Have you ever noticed that I, Steve Goold the Dos, am listed as a contributing author to this blog? But I stopped contributing a while ago. Isn’t that weird? Boy. So weird.
The situation is thus: I had a series of posts about my year-long Bible reading thing (which I still do) and I got behind on the posts (not the readings, just the posts) and then I felt like I couldn’t post anything else on the blog until I finished the series (and I still haven’t finished it) and now I don’t want to finish the series at all (because I so massively dropped the ball on it).
SOOOOO… Bryan, I am sorry to massively drop the ball. Is it ok if I just post on other topics now instead of finishing the year-long Bible series? I’m not going to wait for you to respond. I’m just gonna start posting about other stuff and I probably won’t finish the year-long series.
What I want to say in this post is simple and basic and easy and not new and doesn’t need a long explanation, so I’ll just post it and that will be that. Easy. (But I like long explanations so things might go that direction.)
Here we go.
There is a way to make a point while also taking a shot at someone, and then there is a way to make a point without taking the shot. There is a way to communicate a truth while also being snide and condescending, and then there’s a way to communicate the same truth without being snide or condescending. One can express a viewpoint or perspective in a demeaning or insulting way, or one can express themselves in a respectful way.
My suggestion: We – the people of God, the followers of Jesus, the messengers of the Kingdom, those who are charged with making disciples of all the nations – we should diligently choose the latter options listed above rather than the former.
The rest of the post is the part where I do the long explanation thing, so bail out now if that’s something you’re not interested in.
At the Goold house we don’t allow Betty (age 8) and Suzy (age 4) to watch the modern Disney shows. This is frustrating to my kids because the shows are funny and fun to watch, but our house rule exists because the nature of the comedy is so disrespectful. All of the characters constantly speak to one another in very sarcastic and mocking ways, and the studio audience laughs and so do I. Being unkind is funny in these sitcoms, and that’s not a concept that I want my kids soaking up.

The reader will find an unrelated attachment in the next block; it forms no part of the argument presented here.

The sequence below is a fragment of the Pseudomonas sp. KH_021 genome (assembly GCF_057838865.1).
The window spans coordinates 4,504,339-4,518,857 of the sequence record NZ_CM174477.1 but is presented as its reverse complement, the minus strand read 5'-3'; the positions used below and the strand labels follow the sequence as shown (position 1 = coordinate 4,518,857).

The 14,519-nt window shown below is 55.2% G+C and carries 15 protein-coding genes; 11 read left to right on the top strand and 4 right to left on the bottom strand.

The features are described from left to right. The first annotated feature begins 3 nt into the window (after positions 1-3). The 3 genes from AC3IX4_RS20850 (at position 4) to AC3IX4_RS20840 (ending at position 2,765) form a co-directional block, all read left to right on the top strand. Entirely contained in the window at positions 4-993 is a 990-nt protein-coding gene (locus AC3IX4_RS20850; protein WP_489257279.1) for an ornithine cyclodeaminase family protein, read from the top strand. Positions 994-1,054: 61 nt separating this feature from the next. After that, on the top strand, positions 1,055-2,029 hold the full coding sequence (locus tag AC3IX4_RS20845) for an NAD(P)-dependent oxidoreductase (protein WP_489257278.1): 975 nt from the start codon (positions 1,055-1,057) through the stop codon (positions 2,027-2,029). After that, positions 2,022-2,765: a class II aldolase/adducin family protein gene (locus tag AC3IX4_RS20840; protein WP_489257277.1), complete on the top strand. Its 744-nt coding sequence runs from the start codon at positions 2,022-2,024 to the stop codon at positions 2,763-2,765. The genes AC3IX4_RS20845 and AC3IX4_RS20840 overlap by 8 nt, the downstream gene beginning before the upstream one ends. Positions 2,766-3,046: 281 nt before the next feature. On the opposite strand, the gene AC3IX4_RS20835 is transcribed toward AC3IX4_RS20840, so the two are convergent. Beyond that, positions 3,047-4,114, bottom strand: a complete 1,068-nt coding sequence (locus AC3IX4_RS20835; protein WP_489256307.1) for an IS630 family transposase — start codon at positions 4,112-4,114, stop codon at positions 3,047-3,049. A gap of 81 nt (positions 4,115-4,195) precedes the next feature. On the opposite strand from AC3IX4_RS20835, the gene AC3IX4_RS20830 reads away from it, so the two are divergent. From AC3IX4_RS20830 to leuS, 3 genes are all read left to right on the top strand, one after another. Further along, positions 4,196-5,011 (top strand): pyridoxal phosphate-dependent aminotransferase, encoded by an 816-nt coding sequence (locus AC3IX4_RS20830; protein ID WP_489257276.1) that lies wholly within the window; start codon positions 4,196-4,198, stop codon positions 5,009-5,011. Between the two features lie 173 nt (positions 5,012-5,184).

Because it’s not true. Being unkind is not, in the end, funny. It’s hurtful and unhelpful and unnecessary. At least I have observed this to be the case.
I have also observed, over recent years, that being unkind for comedic purposes has reached an almost epidemic level in our culture. Making a point while simultaneously making a joke at someone’s expense is now the standard currency of discussion/debate, and this seems to be especially the case in the blogging and social networking worlds. I imagine this is so because of the pronounced instinct (that we all feel) to “win” a discussion/debate, combined with the instinct to cheer for our fellow “teammates” when they are “winning” a discussion/debate. Verbally stabbing one’s “opponent” while also getting a laugh from potential onlookers is perceived as a way to gain more points in the discussion/debate “contest.” And then this phenomenon also applies outside of discussions/debates, spilling into situations like under-my-breath comments while waiting in line for an extra slow gas station clerk, a sharp exchange with an airline representative during a disagreement on baggage fees, or lashing out at a traffic officer during a busy rush hour.
I’m as guilty as anyone. There is a particularly pleasing sensation that accompanies delivering a verbal kick-in-the-teeth to my discussion/debate “adversary.” I know this sensation well. When I’m tempted to try this, and then find myself succeeding, it usually makes me want to do it again. And the onlookers cheer and laugh and pat me on the back, which makes me want to do it yet again.
But I don’t think I have biblical permission to do this. (Sidenote: Do I? Is there a biblical precedent one way or the other on this issue? Those aren’t rhetorical questions. Chime in on the comments if you think there’s something in God’s Word to bring to bear here.)